• The team had already established shared views on quality and the question “what makes good software”. This helps to live up to them, which in turn helps nourish mutual trust.
  • Values and practices based on the Agile Manifesto [2], Software Craftsmanship [3] or DevOps [4] are well-established. These values are part of the teams’ DNA. They create a common mindset.
  • Constant changing of programming partners leads to intensive exchange of knowledge. This is sufficient to cover the (most) specialisations the team as a whole needs.
  • Even if the original skill sets of team members do not cover all given requirements, a self-organized team can solve comprehensive problems extremely efficiently, not at least by effective communication. In our case, we faced an enterprise technology stack including programming language, frameworks and libraries unknown to most team members. The cloud platform vendor was uncharted territory; so were many infrastructure and operations activities. The team accomplished to build the required knowledge. Also, every devteam member dealt with the infrastructure, in the end we all performed in a true DevOps mindset without explicit roles.
  • The software development set up as pair programming from the beginning and (sometimes) as mob including processes for code quality and test automation. Here, too, the team performed in a holistic orientation.
  • Even during the first iterations, the retrospectives showed a high degree of self-reflection and a problem-solving mindet.

Stable teams are the key

You could put it that way: Don’t bring the team to the project, bring the project to the team!

This way of thinking is also reflected in the MaibornWolff-Teambox [5] and so a reference should not be missing at this point. The Teambox format makes it possible to implement the digitisation ideas of our customers in a targeted manner through explicitly reserved teams and close cooperation.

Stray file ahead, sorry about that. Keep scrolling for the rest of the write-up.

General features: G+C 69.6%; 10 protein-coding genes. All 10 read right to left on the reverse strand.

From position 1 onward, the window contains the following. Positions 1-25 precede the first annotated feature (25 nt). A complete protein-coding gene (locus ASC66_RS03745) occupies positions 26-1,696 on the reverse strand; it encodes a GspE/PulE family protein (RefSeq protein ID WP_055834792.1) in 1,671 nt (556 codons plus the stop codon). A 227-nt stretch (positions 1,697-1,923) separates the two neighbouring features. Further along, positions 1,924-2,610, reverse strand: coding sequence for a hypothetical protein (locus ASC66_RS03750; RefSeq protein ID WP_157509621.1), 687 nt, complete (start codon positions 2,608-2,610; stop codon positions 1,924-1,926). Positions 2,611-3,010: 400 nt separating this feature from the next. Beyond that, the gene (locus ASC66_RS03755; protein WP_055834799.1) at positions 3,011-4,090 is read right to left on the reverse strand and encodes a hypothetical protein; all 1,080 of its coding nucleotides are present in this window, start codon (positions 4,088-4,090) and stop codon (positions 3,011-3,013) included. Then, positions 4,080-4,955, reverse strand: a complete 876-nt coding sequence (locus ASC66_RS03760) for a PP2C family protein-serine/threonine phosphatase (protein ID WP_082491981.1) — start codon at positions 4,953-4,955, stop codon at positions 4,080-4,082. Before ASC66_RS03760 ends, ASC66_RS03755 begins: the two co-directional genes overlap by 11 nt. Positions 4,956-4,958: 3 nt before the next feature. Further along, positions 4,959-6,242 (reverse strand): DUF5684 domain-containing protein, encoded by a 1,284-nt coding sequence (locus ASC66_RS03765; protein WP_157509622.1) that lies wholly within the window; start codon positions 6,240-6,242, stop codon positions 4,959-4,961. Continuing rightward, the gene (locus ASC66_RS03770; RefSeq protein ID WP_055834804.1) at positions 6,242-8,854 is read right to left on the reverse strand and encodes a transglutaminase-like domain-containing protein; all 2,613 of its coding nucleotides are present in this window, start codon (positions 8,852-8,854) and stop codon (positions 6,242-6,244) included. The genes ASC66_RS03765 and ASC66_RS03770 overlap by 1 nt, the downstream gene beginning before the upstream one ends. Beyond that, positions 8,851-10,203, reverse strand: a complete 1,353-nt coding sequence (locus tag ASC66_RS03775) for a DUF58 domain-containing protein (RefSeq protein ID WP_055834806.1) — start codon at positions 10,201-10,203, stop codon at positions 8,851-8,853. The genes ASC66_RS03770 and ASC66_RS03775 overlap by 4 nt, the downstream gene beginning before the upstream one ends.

For me, a team feels really good when one of these three developments happens:

  • A good team is able to help itself. Each team member brings different skills and competencies to the task, which contribute to the solution of the tasks. It is advisable to have a balanced mix of generalists with a focus on a partial aspect, such as test automation. This reduces the time required for the team as a whole to acquire certain topics. A team consisting exclusively of specialists is more of a hindrance here.
  • A good team shares the goal. Everyone has it in mind. Everyone knows how to contribute to the achievement of the overall goal.
  • A good team lives by values as trust, transparency, openness, quality and responsibility.

For this to happen, a few basic conditions are needed: Emotionally stable teams need time to evolve. Once sucessfully establlished, teams should ideally have a chance to work together for a longer duration of time, even in a next project.

Of course, the opposite can also become true. Beware of overly stable development teams that operate without realizing their blind spots. Teams that e.g. no longer have their decisions questions or that neglect established practices of software crafts(wo)manship.

And of course it should also be possible for teams to grow over time. And of course, if people want to leave the team to pursue other interests and acquire new skills, they should be able to.

What insights would you like to share? Which qualities do see as mandatory in a really good team?


[1] Tuckman’s stages of group development: English Wikipedia or

[2] Manifesto for Agile Software Development

[3] Manifesto for Software Craftsmanship

[4] DevOps Culture

[5] Teambox from MaibornWolff

About the author

Thomas Hengster

Senior IT Architect / Lead Software Engineer

This keeps me busy: Working with people to solve hard problems and build better software.  

Occasionally: IT Architect, Software Engineer, Leader, Trainer, Systemic and Agile Coach.  

Always: Passionate technologist, strong proponent of Domain-driven Design, fostering Agile, Lean & DevOps Methodologies at Scale.  

My primary focus: Software Architecture, Solution Architecture, Microservices, API Design, Domain-driven Design, Cloud Native, Java, JVM, Infrastructure, Automation, DevOps, Agile & Lean Methodologies, Clean Code and Software Quality.